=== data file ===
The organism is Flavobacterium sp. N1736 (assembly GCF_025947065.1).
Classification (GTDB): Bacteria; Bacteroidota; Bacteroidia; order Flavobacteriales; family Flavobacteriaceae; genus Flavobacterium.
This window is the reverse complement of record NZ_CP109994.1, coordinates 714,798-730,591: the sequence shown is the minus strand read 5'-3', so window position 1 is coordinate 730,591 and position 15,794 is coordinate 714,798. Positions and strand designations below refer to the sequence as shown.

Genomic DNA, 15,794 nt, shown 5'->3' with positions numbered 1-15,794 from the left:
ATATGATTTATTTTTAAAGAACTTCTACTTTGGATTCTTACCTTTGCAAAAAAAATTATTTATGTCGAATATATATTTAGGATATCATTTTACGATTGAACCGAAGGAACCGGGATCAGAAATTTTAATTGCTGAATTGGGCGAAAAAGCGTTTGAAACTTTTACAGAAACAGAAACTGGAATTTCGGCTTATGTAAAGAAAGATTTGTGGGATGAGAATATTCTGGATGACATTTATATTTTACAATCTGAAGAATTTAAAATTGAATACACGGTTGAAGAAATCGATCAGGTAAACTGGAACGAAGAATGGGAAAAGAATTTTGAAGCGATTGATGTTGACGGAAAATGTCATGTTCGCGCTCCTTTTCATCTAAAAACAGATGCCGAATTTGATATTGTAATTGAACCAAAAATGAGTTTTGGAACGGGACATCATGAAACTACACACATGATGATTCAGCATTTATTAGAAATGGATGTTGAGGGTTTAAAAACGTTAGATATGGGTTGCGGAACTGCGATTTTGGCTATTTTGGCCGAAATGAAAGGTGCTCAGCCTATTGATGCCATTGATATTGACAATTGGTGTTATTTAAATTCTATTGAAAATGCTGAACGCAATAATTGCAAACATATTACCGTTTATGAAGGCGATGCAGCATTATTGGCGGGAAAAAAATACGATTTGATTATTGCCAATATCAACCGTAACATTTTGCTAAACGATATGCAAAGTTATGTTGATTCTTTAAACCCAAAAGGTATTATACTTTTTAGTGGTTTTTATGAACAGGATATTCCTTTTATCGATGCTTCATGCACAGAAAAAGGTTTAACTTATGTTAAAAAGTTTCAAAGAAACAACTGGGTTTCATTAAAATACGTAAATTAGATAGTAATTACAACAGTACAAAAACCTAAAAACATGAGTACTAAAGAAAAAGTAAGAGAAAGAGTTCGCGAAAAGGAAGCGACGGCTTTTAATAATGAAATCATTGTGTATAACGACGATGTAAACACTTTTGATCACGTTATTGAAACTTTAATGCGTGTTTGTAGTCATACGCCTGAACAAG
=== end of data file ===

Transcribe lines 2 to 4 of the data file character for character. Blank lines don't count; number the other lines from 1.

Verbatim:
Classification (GTDB): Bacteria; Bacteroidota; Bacteroidia; order Flavobacteriales; family Flavobacteriaceae; genus Flavobacterium.
This window is the reverse complement of record NZ_CP109994.1, coordinates 714,798-730,591: the sequence shown is the minus strand read 5'-3', so window position 1 is coordinate 730,591 and position 15,794 is coordinate 714,798. Positions and strand designations below refer to the sequence as shown.

Genomic DNA, 15,794 nt, shown 5'->3' with positions numbered 1-15,794 from the left: